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Purchase dilema: go for the fab expensive property or the more affordable not so fab one

(29 Posts)
IlanaK Sat 10-Oct-09 21:19:23

The saga continues for us....

I have seen an amazing garden flat in the right area. 3 bedrooms (one really huge one and two good sized doubles). 1 ensuite bathroom, one family bathroom, large double sized reception room leading through to open plan dining room leading to massive kitchen. Utility room. Amazing 100ft garden (and about 25foot wide too!). All done up to an amazing standard - granite work surfaces, oak wood floors, etc. Unsuprisingly, it is over budget by about 100K. We could just about stretch to it with mortgage and possible a bit of family money. Importantly, it has the option of having a fourth bedroom by dividing up the really large one with a partition wall. So we could stay there long term.

Or....we could get a garden flat on the same road that is also nicely done up. But it has the three bedrooms without the possibility of dividing one up to make a fourth. The living space is smaller. No utility room. A nice large garden, but not quite as park like as the other. It costs over £100,000 less than the other though. I just can't see us being able to stay there long term though.

What would you do?

FABIsInTraining Sat 10-Oct-09 21:20:48

2nd one

Penthesileia Sat 10-Oct-09 21:23:06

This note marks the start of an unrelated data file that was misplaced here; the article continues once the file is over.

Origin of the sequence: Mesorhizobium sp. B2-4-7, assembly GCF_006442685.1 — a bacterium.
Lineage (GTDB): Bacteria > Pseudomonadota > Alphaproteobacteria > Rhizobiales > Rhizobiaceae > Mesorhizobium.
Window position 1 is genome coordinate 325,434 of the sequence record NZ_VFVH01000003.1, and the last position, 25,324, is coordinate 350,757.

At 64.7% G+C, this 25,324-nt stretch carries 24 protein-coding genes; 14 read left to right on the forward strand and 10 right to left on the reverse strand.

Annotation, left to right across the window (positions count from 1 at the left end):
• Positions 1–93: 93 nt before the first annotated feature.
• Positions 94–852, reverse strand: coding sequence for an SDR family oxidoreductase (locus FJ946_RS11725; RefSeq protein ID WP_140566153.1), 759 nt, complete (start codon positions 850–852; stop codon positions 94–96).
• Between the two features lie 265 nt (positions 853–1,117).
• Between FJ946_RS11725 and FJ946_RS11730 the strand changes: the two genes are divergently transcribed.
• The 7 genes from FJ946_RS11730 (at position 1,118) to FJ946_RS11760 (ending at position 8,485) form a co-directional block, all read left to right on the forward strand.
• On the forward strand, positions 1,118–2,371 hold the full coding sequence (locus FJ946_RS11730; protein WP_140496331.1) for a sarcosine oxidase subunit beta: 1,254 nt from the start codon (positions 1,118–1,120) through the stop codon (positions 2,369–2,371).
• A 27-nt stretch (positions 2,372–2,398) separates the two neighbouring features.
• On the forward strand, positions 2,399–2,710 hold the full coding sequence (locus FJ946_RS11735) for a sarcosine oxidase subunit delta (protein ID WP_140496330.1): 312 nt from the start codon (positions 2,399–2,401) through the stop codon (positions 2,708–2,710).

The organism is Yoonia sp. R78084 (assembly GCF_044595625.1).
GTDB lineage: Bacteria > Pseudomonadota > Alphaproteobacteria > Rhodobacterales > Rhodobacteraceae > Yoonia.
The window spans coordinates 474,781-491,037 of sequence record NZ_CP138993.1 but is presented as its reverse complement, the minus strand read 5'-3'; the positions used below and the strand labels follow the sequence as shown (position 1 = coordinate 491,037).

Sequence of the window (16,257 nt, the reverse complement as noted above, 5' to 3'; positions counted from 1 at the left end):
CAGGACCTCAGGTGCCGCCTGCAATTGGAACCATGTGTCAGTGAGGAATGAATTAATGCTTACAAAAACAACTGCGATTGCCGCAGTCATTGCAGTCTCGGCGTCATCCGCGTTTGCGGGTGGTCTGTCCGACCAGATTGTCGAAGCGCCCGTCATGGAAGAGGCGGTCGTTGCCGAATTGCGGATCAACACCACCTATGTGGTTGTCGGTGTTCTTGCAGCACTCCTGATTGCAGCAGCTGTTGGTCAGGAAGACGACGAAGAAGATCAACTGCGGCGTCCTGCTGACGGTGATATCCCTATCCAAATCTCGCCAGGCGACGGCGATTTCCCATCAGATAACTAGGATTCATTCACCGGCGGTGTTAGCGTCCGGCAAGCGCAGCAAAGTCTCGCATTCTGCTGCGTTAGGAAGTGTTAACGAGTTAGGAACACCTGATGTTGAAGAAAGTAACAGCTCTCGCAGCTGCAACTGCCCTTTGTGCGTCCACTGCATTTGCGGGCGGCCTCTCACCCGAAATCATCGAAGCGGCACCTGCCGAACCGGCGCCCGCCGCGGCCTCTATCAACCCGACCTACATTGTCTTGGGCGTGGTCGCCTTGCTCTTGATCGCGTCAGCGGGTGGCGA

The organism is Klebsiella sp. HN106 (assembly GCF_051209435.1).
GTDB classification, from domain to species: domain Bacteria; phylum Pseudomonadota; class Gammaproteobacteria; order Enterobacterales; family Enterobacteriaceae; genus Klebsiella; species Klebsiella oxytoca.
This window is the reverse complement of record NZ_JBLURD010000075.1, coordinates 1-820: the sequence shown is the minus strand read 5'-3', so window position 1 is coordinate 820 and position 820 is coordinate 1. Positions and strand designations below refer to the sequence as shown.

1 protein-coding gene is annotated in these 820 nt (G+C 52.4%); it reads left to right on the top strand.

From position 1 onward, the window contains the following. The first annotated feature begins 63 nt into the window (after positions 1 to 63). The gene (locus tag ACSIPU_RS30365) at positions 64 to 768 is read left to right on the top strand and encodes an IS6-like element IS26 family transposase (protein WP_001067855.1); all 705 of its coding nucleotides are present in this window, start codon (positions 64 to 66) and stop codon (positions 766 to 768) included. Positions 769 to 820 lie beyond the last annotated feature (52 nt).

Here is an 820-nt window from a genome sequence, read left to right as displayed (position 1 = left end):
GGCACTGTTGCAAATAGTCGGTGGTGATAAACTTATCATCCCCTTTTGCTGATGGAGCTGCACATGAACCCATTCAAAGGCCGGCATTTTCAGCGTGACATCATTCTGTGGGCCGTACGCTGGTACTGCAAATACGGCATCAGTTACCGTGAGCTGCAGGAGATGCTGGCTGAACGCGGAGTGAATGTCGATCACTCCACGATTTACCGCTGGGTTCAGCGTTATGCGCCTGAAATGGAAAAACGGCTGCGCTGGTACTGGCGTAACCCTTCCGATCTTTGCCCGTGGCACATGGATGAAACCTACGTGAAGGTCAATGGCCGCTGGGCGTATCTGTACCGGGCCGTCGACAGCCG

Depends what you mean by "stretch".

If you mean you would have to strain every nerve and cut back every month to pay the mortgage, then I wouldn't do it. If interest rates go up, you'll be royally screwed.

However, if by stretched you mean doing without a holiday or whatever, and actually you can afford it, then buy the flat you love.

IlanaK Sat 10-Oct-09 21:36:16 stretched I mean we would really have to watch what we spend. Definately no holidays beyond cheap caravans. We have done the budget sheet and the numbers add up, but it is close. You are right about interest rates too.

hercules1 Sat 10-Oct-09 21:37:25

I would go for number 2. You need to have some excess money for emergencies, car repairs, dentist bills etc.

FABIsInTraining Sat 10-Oct-09 21:37:26

I didn't read much past a few lines, I just answered as I wanted to know what your gut reaction was when you read my choice. Sometimes that tells you what you should do.

QueensShilling Sat 10-Oct-09 21:39:28

100K more on price is a big hit on stamp duty as well

janeite Sat 10-Oct-09 21:42:41

Option 2 - 100,000 is an awful lot over budget. Better to go for the cheaper one and have some money to spend on it and on holidays etc.

IlanaK Sat 10-Oct-09 21:47:03

There is an option 3 too. A house, rather than a flat. Good garden, but not park like. 4 bedrooms instead of 3 and potential for loftconversion with additional bedroom and bathroom. Needs whole new kitchen moved into reception room 3, needs downstairs cloakroom and utility room put where current kitchen is. Needs total redecorating including plaster. Needs bathroom redoing on 1st floor. But if we do all that, it will be a really great house with enough space for us to stay long term. All for the same price as the cheaper of the two flats I mentioned before.

However, we have been unable to get in to see it as owner has died and the family is sorting things out with funeral etc. We have been asking for weeks now and we can't really wait much longer.